Foreword Reviews

Great Work

Do What Matters Most Without Sacrificing Everything Else

Clarion Rating: 4 out of 5

The principled career guide Great Work aims to help people do the work that matters most to them.

Amanda Crowell’s Great Work is a guide to achieving a meaningful career based on one’s personal, distinctive talents.

Based on the principle that one’s work impacts their sense of fulfillment, their relationships, and their personal growth, this book asserts that people should devote themselves to work that is important to them, that draws upon their individual skills and viewpoints, and that can help them to develop their ultimate legacies. It suggests five steps for getting there—methods designed to facilitate self-discovery. These include identifying one’s ideal work outlet, freeing up time in order to do that work, actualizing the great work, learning how to improve upon the work, and learning to handle possible failures.

The book’s distinguishing techniques include a self-assessment exercise to identify and prioritize one’s work projects; an exercise for categorizing one’s project goals; and thoughtful differentiations between types of project failures. It works to counter common work mindsets, including the sense that making mistakes and asking questions signify a lack of intelligence. It also shows how one’s beliefs can lead to fixed mindsets, like the idea that change and growth are not possible without preexisting creativity, financial management, and physical abilities. The book’s suggestions to develop weekly tasks, to define one’s quarterly goals, to review one’s strategies, and to continually reexamine one’s interests and desires are also edifying.

Further, the book illustrates its perspectives with helpful anecdotes, including about how people are impacted by their different chronotypes, work schedules, personal goals, and methods of work. It has recommendations for those who multitask—as well as for those who do not; it emphasizes the importance of self-expertise in an encouraging manner, too. The inclusion of in-depth questions about the factors that guide one’s decision making, the parts of a person’s life that they would like to change, and the types of outlets that they wish they had are of additional use.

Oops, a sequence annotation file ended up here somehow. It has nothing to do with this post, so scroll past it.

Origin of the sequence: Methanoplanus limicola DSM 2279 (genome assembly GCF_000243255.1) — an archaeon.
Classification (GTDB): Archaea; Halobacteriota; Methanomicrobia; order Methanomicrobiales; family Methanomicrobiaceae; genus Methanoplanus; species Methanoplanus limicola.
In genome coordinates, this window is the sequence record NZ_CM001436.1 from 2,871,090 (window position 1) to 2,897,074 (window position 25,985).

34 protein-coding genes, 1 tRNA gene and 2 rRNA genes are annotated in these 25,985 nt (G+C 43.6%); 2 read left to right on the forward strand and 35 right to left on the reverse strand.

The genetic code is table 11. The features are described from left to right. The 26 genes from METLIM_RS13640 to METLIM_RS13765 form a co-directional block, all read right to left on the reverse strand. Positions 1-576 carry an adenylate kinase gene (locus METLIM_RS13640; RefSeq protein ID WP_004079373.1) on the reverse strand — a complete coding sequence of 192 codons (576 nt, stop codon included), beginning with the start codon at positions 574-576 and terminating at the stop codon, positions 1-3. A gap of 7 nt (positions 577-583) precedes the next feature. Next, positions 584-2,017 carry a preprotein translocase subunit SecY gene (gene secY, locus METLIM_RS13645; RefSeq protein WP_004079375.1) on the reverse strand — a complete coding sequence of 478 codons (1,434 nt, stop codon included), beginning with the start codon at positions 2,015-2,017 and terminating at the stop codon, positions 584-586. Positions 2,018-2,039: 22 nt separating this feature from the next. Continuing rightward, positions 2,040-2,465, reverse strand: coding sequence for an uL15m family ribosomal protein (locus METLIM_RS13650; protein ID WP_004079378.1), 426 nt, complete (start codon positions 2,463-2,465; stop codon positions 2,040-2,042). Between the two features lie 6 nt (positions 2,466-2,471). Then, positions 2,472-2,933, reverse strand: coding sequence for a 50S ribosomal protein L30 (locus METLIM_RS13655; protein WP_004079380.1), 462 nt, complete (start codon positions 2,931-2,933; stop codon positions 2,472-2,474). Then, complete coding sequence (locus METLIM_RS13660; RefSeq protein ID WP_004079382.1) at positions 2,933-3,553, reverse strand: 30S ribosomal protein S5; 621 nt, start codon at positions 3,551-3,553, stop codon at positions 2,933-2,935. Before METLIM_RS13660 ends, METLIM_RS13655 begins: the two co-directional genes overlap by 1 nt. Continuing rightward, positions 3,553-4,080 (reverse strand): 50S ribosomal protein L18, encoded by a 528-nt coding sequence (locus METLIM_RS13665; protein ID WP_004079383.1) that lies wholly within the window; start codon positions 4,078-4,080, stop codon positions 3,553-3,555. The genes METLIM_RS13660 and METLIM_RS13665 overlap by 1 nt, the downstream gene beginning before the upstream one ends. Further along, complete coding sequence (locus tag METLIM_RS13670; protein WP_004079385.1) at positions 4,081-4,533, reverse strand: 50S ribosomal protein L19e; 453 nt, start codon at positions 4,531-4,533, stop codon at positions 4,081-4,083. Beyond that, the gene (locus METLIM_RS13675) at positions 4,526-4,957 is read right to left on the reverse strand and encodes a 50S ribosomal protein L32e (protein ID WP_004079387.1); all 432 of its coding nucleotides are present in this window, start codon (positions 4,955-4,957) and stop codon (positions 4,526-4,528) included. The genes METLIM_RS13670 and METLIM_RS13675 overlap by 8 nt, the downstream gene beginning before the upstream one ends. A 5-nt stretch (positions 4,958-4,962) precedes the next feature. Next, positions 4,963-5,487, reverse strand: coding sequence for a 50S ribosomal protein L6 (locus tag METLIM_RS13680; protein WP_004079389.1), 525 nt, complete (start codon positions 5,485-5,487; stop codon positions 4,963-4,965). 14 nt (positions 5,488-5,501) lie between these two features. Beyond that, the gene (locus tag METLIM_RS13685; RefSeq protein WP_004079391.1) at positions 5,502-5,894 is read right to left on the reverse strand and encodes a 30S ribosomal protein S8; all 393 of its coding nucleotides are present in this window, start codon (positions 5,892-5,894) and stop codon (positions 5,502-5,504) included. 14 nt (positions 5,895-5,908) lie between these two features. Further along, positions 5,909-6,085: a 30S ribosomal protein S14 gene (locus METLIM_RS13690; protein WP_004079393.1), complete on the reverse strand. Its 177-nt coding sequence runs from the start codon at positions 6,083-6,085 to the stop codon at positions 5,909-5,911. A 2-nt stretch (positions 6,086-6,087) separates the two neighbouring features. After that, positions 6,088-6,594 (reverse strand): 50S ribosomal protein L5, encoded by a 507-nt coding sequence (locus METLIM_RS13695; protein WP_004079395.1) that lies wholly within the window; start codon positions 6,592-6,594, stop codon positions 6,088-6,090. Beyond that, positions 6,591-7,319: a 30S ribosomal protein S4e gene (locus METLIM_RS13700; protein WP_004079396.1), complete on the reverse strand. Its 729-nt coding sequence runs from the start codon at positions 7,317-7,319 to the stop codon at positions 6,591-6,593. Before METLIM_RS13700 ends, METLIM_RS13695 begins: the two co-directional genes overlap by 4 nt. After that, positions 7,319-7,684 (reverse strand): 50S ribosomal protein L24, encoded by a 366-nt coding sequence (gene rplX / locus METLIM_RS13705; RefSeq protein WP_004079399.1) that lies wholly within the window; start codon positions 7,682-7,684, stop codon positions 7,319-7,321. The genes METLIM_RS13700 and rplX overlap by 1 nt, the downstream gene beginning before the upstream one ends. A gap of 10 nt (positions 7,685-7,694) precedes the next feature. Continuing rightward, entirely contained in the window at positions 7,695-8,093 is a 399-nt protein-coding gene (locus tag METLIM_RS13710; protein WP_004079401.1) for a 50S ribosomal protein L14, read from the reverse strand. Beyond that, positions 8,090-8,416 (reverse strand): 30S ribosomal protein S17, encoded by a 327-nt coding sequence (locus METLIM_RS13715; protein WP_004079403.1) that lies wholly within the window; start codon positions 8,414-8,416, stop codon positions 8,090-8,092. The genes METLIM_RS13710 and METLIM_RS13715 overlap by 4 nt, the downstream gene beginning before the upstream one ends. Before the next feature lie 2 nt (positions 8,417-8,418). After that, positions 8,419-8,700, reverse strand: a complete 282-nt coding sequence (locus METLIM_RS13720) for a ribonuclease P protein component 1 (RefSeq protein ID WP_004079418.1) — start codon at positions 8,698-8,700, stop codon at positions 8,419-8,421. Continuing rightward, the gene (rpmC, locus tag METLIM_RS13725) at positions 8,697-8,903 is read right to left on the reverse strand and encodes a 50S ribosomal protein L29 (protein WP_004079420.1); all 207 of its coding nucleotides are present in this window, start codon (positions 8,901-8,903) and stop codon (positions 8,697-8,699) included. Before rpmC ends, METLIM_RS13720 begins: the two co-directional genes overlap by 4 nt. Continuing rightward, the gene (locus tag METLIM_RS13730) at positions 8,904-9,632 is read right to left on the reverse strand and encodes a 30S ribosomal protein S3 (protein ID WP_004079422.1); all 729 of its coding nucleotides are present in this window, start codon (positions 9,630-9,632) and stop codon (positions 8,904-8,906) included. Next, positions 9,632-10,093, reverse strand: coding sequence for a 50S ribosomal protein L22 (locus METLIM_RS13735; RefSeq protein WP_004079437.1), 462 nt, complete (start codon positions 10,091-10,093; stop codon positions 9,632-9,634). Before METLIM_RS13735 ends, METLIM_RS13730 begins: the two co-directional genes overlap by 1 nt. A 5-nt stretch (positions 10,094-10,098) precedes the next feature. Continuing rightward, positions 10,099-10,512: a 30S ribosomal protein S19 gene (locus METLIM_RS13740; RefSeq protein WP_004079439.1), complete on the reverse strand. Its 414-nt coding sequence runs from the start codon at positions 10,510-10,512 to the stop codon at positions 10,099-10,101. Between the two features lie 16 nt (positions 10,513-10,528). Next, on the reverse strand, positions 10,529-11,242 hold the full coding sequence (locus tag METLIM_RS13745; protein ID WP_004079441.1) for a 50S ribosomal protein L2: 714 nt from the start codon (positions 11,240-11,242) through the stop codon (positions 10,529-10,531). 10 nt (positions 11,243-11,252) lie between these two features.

As Crowell encourages her audience to visualize their futures, imagining what might be accomplished if their personal visions are pursued, the book becomes more inspirational and courage-building. These tones pair well with its frequent mention of specific, concrete steps that can be taken in the pursuit of one’s ultimate goals. Indeed, the book’s recommendations are actionable and accessible throughout.

The principled career guide Great Work aims to help people do the work that matters most to them.

Reviewed by Edith Wairimu

Disclosure: This article is not an endorsement, but a review. The publisher of this book provided free copies of the book and paid a small fee to have their book reviewed by a professional reviewer. Foreword Reviews and Clarion Reviews make no guarantee that the publisher will receive a positive review. Foreword Magazine, Inc. is disclosing this in accordance with the Federal Trade Commission’s 16 CFR, Part 255.

Load Next Review